No gas export, off-shore block bidding by late October

Oil companies that would explore oil and gas in the Bay in future will not be allowed to export gas.

Petrobangla will invite tenders by the end of October to allot 12 offshore blocks, nine in the shallow sea and the rest in the deep sea, said Nurul Karim, the Cabinet Division’s additional secretary.

According to the government’s plan, the interested international oil companies will be asked to submit their bids by February 2013, and Petrobangla will award contracts to them by June so that they can start exploration in the Bay by November next year.

Under a new model production sharing contract (PSC) approved yesterday, the companies will, however, get higher price than in the past for selling oil and gas to the government, Petrobangla sources said.

The PSC for offshore block bidding round 2012 was approved by the Cabinet Committee on Economic Affairs yesterday at a meeting chaired by planning minister AK Khandker.

As part of the bid, Petrobangla plans to hold a pre-bid meeting in Dhaka inviting interested oil and gas companies.

“We had a lack of serious participants in the 2008 offshore block bidding. Most of the bidders lacked confidence because of the maritime boundary dispute with Myanmar and India. Now that we have resolved the Myanmar boundary issue, we are cautiously optimistic about a good participation this time,” said the Petrobangla official.

The model was modified in the light of the experience of 2008 offshore block bidding as well as the present international trend, and protection of environment.

In the new PSC, some major changes from the 2008 model PSC include fixing the floor price of high sulphur fuel oil (HSFO) at $100 a barrel as against $70 previously, and ceiling price at $200 from $180, considering the international oil price trend.

Petrobangla has also included two discovered gas fields at Kutubdia and Teknaf in the model Production Sharing Contract 2012 for which different agreements with Petrobangla will have to be signed by the IOCs.

To get the gas-fields at Kutubia and Teknaf, the IOCs will have to give free an additional 10 per cent of the gas to Petrobangla under separate contracts.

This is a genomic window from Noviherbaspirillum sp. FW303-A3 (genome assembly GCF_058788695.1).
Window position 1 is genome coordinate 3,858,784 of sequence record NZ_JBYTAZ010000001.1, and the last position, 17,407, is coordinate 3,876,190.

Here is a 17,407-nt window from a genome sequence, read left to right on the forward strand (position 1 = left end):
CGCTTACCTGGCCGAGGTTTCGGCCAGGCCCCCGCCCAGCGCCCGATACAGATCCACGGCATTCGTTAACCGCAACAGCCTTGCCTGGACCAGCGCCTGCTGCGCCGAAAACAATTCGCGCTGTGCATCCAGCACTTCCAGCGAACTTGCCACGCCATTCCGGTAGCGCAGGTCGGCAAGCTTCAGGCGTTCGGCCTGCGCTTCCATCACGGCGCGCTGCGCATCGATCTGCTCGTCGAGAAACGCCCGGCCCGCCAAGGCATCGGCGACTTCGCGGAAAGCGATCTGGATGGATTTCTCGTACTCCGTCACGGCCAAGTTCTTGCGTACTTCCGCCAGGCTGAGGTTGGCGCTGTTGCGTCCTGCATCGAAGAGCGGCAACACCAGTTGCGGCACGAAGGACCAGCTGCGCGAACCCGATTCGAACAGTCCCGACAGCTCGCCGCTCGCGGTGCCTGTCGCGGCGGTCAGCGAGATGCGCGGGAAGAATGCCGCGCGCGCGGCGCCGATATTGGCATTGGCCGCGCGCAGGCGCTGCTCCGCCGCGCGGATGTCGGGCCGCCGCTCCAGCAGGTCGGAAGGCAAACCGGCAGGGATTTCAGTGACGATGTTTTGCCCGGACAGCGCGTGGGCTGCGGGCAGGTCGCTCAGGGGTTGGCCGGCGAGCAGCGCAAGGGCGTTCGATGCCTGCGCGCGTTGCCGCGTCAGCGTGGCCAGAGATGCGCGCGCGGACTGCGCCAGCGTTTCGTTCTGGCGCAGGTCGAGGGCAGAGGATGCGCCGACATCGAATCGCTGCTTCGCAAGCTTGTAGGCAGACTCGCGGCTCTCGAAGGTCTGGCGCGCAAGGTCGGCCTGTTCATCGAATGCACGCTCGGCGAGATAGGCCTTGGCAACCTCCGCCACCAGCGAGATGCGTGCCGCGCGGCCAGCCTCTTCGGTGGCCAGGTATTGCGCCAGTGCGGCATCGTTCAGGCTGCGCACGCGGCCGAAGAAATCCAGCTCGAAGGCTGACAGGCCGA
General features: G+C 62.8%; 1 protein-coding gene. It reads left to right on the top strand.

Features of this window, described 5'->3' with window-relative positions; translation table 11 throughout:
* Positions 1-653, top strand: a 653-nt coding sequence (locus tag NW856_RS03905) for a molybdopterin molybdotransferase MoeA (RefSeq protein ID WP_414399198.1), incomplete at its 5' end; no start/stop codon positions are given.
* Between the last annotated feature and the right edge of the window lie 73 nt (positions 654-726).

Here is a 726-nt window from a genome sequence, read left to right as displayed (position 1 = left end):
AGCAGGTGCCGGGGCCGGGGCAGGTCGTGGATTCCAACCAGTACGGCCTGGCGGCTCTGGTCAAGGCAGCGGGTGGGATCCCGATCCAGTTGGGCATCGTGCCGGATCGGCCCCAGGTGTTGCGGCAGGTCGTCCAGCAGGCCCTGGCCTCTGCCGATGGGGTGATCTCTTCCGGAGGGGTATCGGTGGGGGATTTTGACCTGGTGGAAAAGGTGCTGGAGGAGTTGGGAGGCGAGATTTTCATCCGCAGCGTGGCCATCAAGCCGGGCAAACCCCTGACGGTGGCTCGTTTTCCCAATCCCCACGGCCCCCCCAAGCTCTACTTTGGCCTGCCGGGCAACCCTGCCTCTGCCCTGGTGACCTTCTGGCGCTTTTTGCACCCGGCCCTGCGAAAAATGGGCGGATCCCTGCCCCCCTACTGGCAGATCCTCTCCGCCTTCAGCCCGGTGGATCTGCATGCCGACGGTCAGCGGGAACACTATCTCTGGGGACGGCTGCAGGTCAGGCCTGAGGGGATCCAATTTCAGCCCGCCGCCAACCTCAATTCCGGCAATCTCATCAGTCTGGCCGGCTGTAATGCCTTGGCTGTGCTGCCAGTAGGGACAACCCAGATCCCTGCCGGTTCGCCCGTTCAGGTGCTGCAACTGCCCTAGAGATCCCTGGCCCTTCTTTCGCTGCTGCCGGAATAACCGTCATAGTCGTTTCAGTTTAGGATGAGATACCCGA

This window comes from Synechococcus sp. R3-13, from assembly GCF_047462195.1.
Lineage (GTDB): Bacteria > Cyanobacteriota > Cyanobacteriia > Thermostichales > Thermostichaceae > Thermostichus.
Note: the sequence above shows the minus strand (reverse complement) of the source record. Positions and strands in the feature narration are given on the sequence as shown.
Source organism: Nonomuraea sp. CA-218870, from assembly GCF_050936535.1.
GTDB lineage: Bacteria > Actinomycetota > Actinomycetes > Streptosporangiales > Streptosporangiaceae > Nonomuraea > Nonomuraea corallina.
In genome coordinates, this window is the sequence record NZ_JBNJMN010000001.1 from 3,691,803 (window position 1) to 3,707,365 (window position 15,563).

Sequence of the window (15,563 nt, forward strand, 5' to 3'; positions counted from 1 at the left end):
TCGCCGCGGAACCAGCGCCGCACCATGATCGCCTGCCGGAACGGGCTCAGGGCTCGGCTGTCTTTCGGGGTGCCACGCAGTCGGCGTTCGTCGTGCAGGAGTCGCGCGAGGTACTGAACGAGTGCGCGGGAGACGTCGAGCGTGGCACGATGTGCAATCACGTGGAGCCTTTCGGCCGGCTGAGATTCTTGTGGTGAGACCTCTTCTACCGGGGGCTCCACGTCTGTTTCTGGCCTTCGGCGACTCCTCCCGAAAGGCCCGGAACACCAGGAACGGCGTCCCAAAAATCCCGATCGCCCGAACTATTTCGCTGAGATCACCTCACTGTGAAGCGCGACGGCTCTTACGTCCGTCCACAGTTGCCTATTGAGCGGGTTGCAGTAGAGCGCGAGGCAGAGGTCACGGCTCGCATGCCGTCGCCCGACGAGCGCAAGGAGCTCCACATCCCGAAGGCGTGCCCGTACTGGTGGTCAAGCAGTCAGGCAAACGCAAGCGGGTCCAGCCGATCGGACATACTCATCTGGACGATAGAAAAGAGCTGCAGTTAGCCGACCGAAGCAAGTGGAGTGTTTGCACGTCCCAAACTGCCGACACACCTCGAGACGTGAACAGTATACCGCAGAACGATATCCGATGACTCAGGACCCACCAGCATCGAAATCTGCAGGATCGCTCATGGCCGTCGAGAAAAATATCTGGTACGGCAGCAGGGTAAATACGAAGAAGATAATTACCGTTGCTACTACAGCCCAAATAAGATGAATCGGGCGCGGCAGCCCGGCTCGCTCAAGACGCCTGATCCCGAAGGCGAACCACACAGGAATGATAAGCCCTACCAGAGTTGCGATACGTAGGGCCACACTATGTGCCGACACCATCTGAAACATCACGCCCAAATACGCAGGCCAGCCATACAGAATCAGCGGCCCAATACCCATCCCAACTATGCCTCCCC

In all production sharing arrangements until 2008, the authorities offered Kutubdia gas-field to the IOCs, asking them to provide Petrobangla 15 per cent additional share of the gas besides $18 million as it discovered the gas-field.

The IOCs will have to pay corporate tax which has been paid by Petrobangla in the previous contracts.

The Energy Division on 6 April, 2011 decided to float international tenders for oil and gas exploration in the Bay.

In 2008, the government floated international tenders for oil and gas exploration in the Bay and awarded two contracts to US oil company ConocoPhillips for Blocks 10 and 11 in the deep sea.

Considering the high oil price in the world market, the new PSC asks the contractors to pay Petrobangla's PSC Research Fund US 10 cents per barrel instead of three cents previously on the contractor's share of profit gas and condensate every year.

The operating contractor will have to follow a certain direction to change ownership of a block. There is no specific guideline now.

To finalise this model, two inter-ministerial meetings were held at the energy ministry in February and April. The draft was then vetted by the law ministry.

Following the 2008 block bidding, the government could sign just one PSC with US Company Conoco Phillips to explore two deep sea blocks -- 280 km off Chittagong.

Petrobangla sees its next bid as a test case. “Based on the response that we get from the upcoming bid, we can tell the government whether our model PSC is competitive and attractive enough and whether we need to put some more incentives to attract oil companies,” said a Petrobangla source.

He notes that banning gas export will not be a disincentive. “The present PSC has the provision of exporting gas in the form of liquefied petroleum gas (LNG). To export LNG, the bidder needs to find a massive field and invest several billions of dollars.

That provision is almost as good as a total ban,” the source said, adding, “On the other hand, the oil companies are getting a better sale price offer under the new PSC, which is a big incentive.”